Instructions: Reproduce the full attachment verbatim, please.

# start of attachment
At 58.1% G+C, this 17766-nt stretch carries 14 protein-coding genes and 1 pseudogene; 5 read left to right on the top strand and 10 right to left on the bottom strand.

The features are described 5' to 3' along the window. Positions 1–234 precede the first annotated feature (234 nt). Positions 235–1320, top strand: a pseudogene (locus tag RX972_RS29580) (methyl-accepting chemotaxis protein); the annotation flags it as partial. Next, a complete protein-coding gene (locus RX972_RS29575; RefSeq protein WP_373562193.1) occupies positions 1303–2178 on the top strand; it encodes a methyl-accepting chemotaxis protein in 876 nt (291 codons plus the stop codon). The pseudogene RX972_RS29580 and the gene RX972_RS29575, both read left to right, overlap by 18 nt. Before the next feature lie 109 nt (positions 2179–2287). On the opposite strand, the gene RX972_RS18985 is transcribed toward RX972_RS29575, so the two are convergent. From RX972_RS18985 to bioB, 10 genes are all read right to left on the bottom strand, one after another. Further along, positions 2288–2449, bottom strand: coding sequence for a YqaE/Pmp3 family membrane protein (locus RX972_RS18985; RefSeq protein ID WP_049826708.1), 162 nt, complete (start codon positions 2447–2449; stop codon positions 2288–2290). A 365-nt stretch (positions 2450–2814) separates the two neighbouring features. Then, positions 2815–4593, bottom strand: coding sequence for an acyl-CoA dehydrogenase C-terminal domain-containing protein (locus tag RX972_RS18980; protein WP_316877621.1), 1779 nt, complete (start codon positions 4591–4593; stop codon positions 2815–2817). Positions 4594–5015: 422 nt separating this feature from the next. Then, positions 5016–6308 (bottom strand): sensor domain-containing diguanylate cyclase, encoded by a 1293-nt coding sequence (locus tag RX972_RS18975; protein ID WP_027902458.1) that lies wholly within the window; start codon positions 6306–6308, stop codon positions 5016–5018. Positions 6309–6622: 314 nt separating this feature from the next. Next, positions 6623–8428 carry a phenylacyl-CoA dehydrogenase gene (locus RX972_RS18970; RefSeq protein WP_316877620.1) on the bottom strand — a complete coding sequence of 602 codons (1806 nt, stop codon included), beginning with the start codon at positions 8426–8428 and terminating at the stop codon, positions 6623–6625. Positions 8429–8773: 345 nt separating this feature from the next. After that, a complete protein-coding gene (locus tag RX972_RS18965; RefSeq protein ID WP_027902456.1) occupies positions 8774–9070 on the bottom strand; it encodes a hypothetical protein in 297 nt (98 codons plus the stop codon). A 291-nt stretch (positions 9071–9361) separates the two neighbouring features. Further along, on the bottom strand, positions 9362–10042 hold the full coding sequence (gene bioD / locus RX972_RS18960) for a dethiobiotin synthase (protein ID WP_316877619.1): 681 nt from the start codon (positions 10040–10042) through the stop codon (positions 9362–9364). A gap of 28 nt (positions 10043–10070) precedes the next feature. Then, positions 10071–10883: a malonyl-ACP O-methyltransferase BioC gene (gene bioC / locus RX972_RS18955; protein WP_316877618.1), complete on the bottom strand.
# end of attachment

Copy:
At 58.1% G+C, this 17766-nt stretch carries 14 protein-coding genes and 1 pseudogene; 5 read left to right on the top strand and 10 right to left on the bottom strand.

The features are described 5' to 3' along the window. Positions 1–234 precede the first annotated feature (234 nt). Positions 235–1320, top strand: a pseudogene (locus tag RX972_RS29580) (methyl-accepting chemotaxis protein); the annotation flags it as partial. Next, a complete protein-coding gene (locus RX972_RS29575; RefSeq protein WP_373562193.1) occupies positions 1303–2178 on the top strand; it encodes a methyl-accepting chemotaxis protein in 876 nt (291 codons plus the stop codon). The pseudogene RX972_RS29580 and the gene RX972_RS29575, both read left to right, overlap by 18 nt. Before the next feature lie 109 nt (positions 2179–2287). On the opposite strand, the gene RX972_RS18985 is transcribed toward RX972_RS29575, so the two are convergent. From RX972_RS18985 to bioB, 10 genes are all read right to left on the bottom strand, one after another. Further along, positions 2288–2449, bottom strand: coding sequence for a YqaE/Pmp3 family membrane protein (locus RX972_RS18985; RefSeq protein ID WP_049826708.1), 162 nt, complete (start codon positions 2447–2449; stop codon positions 2288–2290). A 365-nt stretch (positions 2450–2814) separates the two neighbouring features. Then, positions 2815–4593, bottom strand: coding sequence for an acyl-CoA dehydrogenase C-terminal domain-containing protein (locus tag RX972_RS18980; protein WP_316877621.1), 1779 nt, complete (start codon positions 4591–4593; stop codon positions 2815–2817). Positions 4594–5015: 422 nt separating this feature from the next. Then, positions 5016–6308 (bottom strand): sensor domain-containing diguanylate cyclase, encoded by a 1293-nt coding sequence (locus tag RX972_RS18975; protein ID WP_027902458.1) that lies wholly within the window; start codon positions 6306–6308, stop codon positions 5016–5018. Positions 6309–6622: 314 nt separating this feature from the next. Next, positions 6623–8428 carry a phenylacyl-CoA dehydrogenase gene (locus RX972_RS18970; RefSeq protein WP_316877620.1) on the bottom strand — a complete coding sequence of 602 codons (1806 nt, stop codon included), beginning with the start codon at positions 8426–8428 and terminating at the stop codon, positions 6623–6625. Positions 8429–8773: 345 nt separating this feature from the next. After that, a complete protein-coding gene (locus tag RX972_RS18965; RefSeq protein ID WP_027902456.1) occupies positions 8774–9070 on the bottom strand; it encodes a hypothetical protein in 297 nt (98 codons plus the stop codon). A 291-nt stretch (positions 9071–9361) separates the two neighbouring features. Further along, on the bottom strand, positions 9362–10042 hold the full coding sequence (gene bioD / locus RX972_RS18960) for a dethiobiotin synthase (protein ID WP_316877619.1): 681 nt from the start codon (positions 10040–10042) through the stop codon (positions 9362–9364). A gap of 28 nt (positions 10043–10070) precedes the next feature. Then, positions 10071–10883: a malonyl-ACP O-methyltransferase BioC gene (gene bioC / locus RX972_RS18955; protein WP_316877618.1), complete on the bottom strand.